The reliability of a technical system that consists of components can be conveyed numerically by using the following indicators of system reliability, [23,24]:
F(t) – failure probability (unreliability
R(t) – failure-free probability (reliability)
f(t) – failure probability density
λ(t) – failure intensity
In order to calculate the reliability indicators of a technical system, it is necessary:
Ø To know the probability of a failure-free operation for ri(t), for i = 1, 2, ..., n components.
Ø To draw a reliability block diagram. A reliability block diagram illustrates how the components are interconnected in terms of reliability analysis and calculation.
Ø To assume that the individual parts are independent. This means that the failure, or rather the survival, of a particular system component does not affect the failure, or rather the survival, of other system components. Based on this simplification, we can determine the reliability of fundamental component interconnections.
2.1. Series systems
Series interconnection is a configuration of components in a reliability block diagram, in which a system failure occurs when at least one component fails. A reliability block diagram for a series system is shown in Figure 1.
Fig. 1. Reliability block diagram of series interconnection
Reliability indicators for series systems are calculated by using the following formulas:
Probability of a failure-free operation in series systems
Probability of failure in series systems
Failure probability density in series systems
Each element is expanded by quantity , for i = 1, 2, ..., n. Then:
Failure intensity in series system
The resulting reliability of the series system is always less value than the reliability of the most unreliable component from the given system (Figure 2).
Fig. 2. Time behaviour of the reliability of the system and components in the case of series interconnection
2.2. Parallel systems
Parallel interconnection is a configuration of components in the reliability block diagram, in which a system failure occurs when all components fail. A reliability block diagram for parallel systems is shown in Figure 3. Reliability indicators for parallel systems are calculated by using the following formulas:
Probability of failure in parallel systems
Probability of a failure-free operation in parallel systems
Failure probability density in parallel systems
Each element is expanded by quantity , for i = 1, 2, ..., n. Then:
Failure intensity in parallel systems
The resulting reliability of the parallel system is always higher than the reliability of the most reliable component from the given system (Figure 4).
Fig. 3. Reliability block diagram of parallel interconnection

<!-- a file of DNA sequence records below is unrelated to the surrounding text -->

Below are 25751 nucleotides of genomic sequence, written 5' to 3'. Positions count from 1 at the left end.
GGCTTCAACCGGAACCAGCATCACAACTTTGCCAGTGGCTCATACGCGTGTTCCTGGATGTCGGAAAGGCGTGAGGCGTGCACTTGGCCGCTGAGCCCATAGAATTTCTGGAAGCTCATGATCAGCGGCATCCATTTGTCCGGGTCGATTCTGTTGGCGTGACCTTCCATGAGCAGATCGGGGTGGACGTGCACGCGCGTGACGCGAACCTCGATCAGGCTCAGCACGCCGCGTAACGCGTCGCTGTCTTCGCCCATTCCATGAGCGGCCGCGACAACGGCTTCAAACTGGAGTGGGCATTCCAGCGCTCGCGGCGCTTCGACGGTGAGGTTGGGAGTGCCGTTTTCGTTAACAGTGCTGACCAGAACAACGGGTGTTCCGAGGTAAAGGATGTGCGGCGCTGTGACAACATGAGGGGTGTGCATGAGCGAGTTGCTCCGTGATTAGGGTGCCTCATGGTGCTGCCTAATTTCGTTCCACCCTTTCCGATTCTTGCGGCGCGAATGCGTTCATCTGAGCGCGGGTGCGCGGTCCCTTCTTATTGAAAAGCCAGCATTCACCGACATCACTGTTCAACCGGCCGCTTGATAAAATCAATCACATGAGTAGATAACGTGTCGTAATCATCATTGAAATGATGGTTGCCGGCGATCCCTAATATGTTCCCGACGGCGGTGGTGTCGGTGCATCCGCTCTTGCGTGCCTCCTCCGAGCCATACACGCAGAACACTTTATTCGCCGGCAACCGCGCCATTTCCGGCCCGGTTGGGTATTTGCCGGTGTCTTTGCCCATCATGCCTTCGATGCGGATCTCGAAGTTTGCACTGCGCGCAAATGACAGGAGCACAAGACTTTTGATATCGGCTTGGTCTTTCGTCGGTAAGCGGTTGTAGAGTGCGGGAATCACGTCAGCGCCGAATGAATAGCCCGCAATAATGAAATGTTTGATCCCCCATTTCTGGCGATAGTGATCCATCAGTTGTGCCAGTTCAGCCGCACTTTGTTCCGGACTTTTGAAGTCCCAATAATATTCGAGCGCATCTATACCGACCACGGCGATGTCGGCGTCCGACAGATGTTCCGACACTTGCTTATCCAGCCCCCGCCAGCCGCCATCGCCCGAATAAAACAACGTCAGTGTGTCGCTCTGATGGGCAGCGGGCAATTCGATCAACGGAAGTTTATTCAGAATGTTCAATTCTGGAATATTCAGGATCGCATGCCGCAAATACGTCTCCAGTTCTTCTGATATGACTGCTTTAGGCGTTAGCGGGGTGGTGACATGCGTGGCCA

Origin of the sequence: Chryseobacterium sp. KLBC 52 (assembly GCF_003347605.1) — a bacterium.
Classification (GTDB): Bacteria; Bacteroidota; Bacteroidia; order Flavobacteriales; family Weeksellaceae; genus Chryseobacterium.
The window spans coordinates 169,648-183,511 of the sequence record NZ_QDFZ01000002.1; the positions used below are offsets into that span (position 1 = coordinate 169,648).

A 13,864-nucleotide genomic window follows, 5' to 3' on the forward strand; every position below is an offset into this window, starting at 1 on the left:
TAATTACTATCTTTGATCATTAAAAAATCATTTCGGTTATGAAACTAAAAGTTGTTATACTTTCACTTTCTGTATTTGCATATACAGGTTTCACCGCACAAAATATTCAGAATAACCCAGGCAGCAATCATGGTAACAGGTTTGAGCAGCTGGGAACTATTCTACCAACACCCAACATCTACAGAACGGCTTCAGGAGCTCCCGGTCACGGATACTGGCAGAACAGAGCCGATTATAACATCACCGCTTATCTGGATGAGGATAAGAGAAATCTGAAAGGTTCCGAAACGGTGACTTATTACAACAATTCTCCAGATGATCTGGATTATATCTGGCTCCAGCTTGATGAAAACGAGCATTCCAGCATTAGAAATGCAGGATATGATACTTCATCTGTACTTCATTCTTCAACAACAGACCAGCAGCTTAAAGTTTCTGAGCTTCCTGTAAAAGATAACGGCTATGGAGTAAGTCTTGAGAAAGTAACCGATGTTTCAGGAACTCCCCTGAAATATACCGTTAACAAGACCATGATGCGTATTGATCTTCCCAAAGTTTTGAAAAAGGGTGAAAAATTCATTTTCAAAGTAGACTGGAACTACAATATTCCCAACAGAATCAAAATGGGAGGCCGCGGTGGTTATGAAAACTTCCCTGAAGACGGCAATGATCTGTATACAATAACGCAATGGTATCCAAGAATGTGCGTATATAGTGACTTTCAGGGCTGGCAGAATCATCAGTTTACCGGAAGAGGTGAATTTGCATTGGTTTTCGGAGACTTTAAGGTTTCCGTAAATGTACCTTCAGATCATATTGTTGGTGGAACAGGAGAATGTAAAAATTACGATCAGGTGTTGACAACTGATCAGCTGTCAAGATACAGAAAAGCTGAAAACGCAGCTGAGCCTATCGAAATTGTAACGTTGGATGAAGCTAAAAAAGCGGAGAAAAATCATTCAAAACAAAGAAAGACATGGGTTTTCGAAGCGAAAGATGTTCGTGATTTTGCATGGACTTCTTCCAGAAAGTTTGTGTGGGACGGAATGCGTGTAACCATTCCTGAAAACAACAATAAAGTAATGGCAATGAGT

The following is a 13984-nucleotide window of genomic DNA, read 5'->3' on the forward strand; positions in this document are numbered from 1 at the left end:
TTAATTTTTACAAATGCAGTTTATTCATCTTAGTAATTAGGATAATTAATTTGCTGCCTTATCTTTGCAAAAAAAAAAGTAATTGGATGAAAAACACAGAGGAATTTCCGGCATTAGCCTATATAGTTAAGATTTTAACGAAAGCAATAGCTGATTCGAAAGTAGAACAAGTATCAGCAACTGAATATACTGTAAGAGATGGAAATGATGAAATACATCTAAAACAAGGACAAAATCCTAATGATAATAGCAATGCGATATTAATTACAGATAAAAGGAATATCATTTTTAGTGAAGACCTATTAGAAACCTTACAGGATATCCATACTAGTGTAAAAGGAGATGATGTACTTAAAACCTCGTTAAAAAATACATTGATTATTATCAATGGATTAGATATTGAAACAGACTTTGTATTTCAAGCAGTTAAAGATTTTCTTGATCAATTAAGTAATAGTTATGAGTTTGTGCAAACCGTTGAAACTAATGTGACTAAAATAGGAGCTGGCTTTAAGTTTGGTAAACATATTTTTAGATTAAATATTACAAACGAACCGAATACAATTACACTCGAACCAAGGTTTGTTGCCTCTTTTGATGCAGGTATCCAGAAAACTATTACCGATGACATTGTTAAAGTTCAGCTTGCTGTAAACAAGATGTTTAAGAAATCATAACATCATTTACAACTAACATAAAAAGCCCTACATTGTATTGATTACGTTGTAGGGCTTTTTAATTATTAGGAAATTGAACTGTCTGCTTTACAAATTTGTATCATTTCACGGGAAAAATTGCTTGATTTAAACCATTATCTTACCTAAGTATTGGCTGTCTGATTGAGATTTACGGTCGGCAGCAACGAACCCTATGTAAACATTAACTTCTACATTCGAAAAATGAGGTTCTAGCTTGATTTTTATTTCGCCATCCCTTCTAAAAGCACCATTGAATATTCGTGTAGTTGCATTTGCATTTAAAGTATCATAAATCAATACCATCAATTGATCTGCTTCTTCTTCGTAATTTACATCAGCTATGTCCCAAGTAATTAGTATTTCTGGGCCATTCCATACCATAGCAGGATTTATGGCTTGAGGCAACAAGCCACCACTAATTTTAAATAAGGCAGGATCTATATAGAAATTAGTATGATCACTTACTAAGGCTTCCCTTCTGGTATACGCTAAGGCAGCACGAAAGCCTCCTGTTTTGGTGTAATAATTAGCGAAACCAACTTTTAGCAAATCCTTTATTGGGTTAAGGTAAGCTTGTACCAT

Fig. 4. Time behaviour of the reliability of the system and components in the case of parallel interconnection
2.3. Combined systems
Combined systems merge series and parallel subsystems into a single system. A combined interconnection diagram is shown in Figure 5.
Fig. 5. Reliability block diagram of a combined interconnection
Reliability indicators for combined systems are calculated by using the following formulas:
Probability of a failure-free operation in combined systems
where: i = 1, 2, ..., m (number of branches in the system); and j = 1, 2, ..., n (number of components in the branches of the system).
Probability of failure in combined systems
Failure probability density in combined systems
Failure intensity in combined systems
3. RESULTS OF RELIABILITY EVALUATION FOR THE MAIN STRUCTURAL VARIANTS OF A LIFTING MECHANISM
This chapter presents a reliability analysis of five solution variants for lifting mechanisms in bridge cranes.
Fig. 6. Examples of crane lifting mechanism (Demag Cranes)
Fig. 7. Scheme of crane lifting mechanism
The first variant (ZM A) represents the most complex configuration of the lifting mechanisms, whose modification through structural simplifications creates the other four variants (ZM B to ZM E).
Figure 6 illustrates typical structural solutions for lifting mechanisms in bridge cranes. Figure 7 shows a scheme for a lifting mechanism in its most complex structural configuration (ZM A).
Table 1 presents an overview of structural solutions for all five variants of lifting mechanisms, i.e., from ZM A to ZM E.
The next section presents the results of an investigation into the extent to which the probability of a load drop event can be affected by structural simplifications. For this purpose, it is necessary to configure reliability block diagrams for each variant of the lifting mechanism. (Figure 8).
Table 1. Overview of
design differences among the individual variants from
ZM A to ZM E
Lifting mechanism matches the illustration in Figure 7
Like ZM A, but without a support drum fitting, and with a single rope